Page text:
I love being about to take advantage of new opportunities to develop skills and learn more about new aspects of the industry. For example, we recently did an online campaign for CALM (campaign against living miserably), and we got to dabble in AR filters, stickers and profile picture frames.
You’re based in Shoreditch, so why ‘Osaka’ Labs?
As we’re sure you know, ‘O-saka’ translates to a large slope or hill. We loved the meaning behind the word, and how that represents the challenges our clients face in the ever-changing digital world. It’s this obstacle that we’re going to help them overcome.
You call yourselves a Content Activation Studio; how is that different to say a Creative Agency or advertising agency?
We think the keyword here is: Activation.
It’s one thing to create content and build campaigns, but it’s another, to do so with the intent to kickstart a chain reaction within social discourse.
When we reached out to you to chat, you proposed a dive into “how fitness and lifestyle have changed due to the onset of influencers, and how this is adjusting how brands connect with customers” — what makes you/ the Osaka Labs team so interested in this specific topic?
Personally, I love watching social commentary videos, and in general, videos that question specific topics on YouTube; when getting ready for the morning, it gets my brain into gear.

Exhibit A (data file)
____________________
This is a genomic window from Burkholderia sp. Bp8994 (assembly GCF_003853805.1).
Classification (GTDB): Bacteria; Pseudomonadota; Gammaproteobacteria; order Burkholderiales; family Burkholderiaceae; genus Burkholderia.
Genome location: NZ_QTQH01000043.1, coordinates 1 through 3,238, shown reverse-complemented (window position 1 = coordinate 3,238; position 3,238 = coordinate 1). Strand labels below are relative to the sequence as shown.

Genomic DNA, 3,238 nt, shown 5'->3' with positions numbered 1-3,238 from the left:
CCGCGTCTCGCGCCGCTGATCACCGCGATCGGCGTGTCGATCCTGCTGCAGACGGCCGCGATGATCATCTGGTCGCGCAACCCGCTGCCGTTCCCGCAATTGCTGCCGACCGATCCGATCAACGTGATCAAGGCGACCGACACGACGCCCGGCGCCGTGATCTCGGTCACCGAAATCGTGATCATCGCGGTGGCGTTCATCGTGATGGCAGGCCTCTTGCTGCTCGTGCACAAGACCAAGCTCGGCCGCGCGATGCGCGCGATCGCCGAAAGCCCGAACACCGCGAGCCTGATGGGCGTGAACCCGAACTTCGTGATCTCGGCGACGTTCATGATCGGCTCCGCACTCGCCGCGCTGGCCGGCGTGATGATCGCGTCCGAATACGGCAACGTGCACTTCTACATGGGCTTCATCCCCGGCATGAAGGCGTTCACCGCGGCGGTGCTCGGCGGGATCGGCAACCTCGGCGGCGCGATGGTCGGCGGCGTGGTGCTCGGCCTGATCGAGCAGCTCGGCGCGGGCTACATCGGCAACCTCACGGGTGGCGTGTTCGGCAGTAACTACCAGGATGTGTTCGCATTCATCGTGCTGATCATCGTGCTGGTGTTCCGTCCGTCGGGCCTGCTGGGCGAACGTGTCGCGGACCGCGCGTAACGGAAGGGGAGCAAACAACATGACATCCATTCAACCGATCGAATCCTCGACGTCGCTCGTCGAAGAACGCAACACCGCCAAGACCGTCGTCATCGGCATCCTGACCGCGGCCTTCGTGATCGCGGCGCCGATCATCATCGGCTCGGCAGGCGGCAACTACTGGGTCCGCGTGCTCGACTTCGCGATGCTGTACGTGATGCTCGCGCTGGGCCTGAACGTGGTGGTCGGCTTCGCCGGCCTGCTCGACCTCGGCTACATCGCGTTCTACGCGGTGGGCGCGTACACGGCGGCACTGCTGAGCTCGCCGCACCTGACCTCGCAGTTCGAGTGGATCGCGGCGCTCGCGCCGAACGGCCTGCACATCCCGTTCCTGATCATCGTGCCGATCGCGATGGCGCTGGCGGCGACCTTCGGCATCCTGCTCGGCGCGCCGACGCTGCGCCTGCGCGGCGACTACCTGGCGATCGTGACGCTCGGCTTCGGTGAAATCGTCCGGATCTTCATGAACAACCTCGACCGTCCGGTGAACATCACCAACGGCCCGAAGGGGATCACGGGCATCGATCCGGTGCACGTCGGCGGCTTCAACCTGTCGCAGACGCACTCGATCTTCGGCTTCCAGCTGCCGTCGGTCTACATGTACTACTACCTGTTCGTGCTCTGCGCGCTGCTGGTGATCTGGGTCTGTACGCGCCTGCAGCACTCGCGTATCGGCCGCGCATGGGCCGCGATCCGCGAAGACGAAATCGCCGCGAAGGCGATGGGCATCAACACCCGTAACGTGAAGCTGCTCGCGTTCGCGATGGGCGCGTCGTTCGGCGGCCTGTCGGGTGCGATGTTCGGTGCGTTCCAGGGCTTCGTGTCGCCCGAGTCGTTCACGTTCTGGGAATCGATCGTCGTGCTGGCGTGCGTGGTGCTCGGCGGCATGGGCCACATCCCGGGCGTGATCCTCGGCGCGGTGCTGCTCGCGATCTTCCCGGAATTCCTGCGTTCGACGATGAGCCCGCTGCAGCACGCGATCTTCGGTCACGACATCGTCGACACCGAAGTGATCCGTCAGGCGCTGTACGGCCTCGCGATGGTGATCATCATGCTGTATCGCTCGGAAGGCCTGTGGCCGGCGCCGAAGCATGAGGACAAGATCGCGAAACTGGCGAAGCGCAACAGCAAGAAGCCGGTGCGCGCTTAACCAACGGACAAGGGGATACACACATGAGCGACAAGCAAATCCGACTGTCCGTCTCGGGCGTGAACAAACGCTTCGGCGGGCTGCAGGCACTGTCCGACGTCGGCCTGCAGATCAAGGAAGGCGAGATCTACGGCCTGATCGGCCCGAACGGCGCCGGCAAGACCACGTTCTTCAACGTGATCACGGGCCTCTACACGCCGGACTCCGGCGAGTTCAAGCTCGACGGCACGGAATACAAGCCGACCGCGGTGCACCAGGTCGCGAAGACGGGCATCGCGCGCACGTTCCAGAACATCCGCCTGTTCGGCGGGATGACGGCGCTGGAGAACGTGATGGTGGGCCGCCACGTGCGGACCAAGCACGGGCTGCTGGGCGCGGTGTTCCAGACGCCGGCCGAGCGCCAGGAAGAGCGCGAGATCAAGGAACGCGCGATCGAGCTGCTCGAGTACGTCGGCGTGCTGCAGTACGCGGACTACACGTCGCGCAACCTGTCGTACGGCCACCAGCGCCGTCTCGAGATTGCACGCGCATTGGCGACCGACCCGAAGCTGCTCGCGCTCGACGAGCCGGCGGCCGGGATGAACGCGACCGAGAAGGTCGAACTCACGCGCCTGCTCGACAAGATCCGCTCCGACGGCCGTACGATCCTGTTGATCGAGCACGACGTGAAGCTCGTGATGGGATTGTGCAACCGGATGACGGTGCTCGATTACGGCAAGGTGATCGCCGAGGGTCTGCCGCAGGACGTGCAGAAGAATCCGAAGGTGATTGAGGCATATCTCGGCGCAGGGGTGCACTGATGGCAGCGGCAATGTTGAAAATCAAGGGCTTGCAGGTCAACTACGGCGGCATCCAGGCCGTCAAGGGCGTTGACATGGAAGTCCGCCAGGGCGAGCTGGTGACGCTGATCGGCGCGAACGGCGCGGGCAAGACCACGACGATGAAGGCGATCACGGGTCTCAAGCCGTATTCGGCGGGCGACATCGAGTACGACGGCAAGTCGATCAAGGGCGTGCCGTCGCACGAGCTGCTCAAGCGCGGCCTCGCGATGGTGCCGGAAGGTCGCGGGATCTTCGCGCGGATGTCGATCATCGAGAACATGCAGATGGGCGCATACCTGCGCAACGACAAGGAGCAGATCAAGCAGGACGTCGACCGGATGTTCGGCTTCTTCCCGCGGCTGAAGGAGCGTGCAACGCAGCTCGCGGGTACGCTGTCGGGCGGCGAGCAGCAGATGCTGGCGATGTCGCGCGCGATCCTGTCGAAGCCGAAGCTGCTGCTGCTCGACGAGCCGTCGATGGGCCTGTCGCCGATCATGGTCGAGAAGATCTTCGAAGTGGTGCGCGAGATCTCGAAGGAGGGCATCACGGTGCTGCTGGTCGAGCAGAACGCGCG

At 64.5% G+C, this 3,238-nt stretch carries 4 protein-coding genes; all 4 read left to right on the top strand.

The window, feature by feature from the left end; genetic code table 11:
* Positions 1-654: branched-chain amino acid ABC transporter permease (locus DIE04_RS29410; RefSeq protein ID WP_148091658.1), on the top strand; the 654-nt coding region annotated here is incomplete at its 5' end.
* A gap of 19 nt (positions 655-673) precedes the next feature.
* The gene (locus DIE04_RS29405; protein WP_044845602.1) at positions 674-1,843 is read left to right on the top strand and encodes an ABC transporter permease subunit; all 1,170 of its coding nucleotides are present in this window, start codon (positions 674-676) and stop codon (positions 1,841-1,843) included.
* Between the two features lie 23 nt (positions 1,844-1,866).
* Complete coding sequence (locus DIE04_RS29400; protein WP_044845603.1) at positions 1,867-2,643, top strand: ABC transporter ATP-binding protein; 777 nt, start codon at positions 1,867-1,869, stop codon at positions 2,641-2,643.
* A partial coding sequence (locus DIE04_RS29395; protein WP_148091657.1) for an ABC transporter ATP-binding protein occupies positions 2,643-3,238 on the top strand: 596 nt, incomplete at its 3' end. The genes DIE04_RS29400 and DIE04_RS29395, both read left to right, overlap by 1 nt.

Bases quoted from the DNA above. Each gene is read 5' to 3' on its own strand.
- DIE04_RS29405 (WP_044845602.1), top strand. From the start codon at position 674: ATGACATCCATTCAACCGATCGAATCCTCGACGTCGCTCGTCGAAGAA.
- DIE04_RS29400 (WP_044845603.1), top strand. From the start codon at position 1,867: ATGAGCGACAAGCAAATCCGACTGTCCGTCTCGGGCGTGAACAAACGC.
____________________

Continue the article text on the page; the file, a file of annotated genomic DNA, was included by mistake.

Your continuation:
And as we’re all on a health kick in the office, so it’s become a topic of interest.
(Editor’s note: They’ve also now published a blog on the topic over on their Medium page.)
For those who might not be super social media savvy, can you explain what defines a ‘fitfluencer’?
‘Fitfluencers’ or fitness influencers are online lifestyle bloggers whose content focuses on health, nutrition and working out. They help inspire and guide those along their fitness journey primarily through channels like YouTube and Instagram.
Who are some good examples?
Most popular in the UK, I’d have to say are:
- Joe Wicks (The Body Coach) — 4.2M on Instagram
- Chloe Ting — 22.8M on YouTube
What are the key content pillars for a ‘fitfluencer’?
We’d say the key general content pillars are:
- Community and advice
- Gym content
- Lifestyle (outside of fitness)
- Body updates
You say the fitfluencer has had a boom since the beginning of the pandemic which is interesting given that people are going out less/ socialising less etc. Why do you think that is?
Exactly! With people staying indoors and socialising less — it can drive anyone into cabin fever soon enough. Fitfluencers offer escape from the bitter reality of covid and lockdown measures; they provide community and just something productive and beneficial to their followers.
Do you think this sub-genre of influencer is beneficial for brands? Influencers often receive a lot of criticism for flogging stuff with little substance. In what ways can you see it elevating brand communication/ creative output?
It really depends on the influencer and the brand’s values.
The key question to ask is: Is this the right fit? Consumers are now savvy to influencer marketing and sponsored ads, and if there’s a perfect alignment of the two brands — that’s when you get the activation of content.